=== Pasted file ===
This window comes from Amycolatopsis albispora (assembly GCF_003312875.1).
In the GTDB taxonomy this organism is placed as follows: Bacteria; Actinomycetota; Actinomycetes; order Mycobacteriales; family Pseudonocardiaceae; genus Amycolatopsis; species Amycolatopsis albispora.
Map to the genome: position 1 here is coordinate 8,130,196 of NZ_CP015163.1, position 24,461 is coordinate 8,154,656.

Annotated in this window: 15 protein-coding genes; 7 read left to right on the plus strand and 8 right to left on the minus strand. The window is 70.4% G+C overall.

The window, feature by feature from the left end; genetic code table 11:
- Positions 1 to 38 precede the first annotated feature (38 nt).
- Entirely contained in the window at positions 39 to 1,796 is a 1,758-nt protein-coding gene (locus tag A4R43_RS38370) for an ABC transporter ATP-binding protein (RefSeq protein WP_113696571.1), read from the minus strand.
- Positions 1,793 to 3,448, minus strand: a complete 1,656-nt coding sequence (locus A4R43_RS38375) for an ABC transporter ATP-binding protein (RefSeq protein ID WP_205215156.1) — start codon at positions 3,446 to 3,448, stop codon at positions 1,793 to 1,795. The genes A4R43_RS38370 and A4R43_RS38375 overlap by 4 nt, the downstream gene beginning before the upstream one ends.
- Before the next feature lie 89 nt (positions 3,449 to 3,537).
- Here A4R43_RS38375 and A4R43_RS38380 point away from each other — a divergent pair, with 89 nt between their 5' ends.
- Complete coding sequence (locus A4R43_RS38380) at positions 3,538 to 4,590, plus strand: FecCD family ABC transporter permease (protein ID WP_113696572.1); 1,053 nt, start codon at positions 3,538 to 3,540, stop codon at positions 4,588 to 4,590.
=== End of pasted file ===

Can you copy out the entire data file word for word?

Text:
This window comes from Amycolatopsis albispora (assembly GCF_003312875.1).
In the GTDB taxonomy this organism is placed as follows: Bacteria; Actinomycetota; Actinomycetes; order Mycobacteriales; family Pseudonocardiaceae; genus Amycolatopsis; species Amycolatopsis albispora.
Map to the genome: position 1 here is coordinate 8,130,196 of NZ_CP015163.1, position 24,461 is coordinate 8,154,656.

Annotated in this window: 15 protein-coding genes; 7 read left to right on the plus strand and 8 right to left on the minus strand. The window is 70.4% G+C overall.

The window, feature by feature from the left end; genetic code table 11:
- Positions 1 to 38 precede the first annotated feature (38 nt).
- Entirely contained in the window at positions 39 to 1,796 is a 1,758-nt protein-coding gene (locus tag A4R43_RS38370) for an ABC transporter ATP-binding protein (RefSeq protein WP_113696571.1), read from the minus strand.
- Positions 1,793 to 3,448, minus strand: a complete 1,656-nt coding sequence (locus A4R43_RS38375) for an ABC transporter ATP-binding protein (RefSeq protein ID WP_205215156.1) — start codon at positions 3,446 to 3,448, stop codon at positions 1,793 to 1,795. The genes A4R43_RS38370 and A4R43_RS38375 overlap by 4 nt, the downstream gene beginning before the upstream one ends.
- Before the next feature lie 89 nt (positions 3,449 to 3,537).
- Here A4R43_RS38375 and A4R43_RS38380 point away from each other — a divergent pair, with 89 nt between their 5' ends.
- Complete coding sequence (locus A4R43_RS38380) at positions 3,538 to 4,590, plus strand: FecCD family ABC transporter permease (protein ID WP_113696572.1); 1,053 nt, start codon at positions 3,538 to 3,540, stop codon at positions 4,588 to 4,590.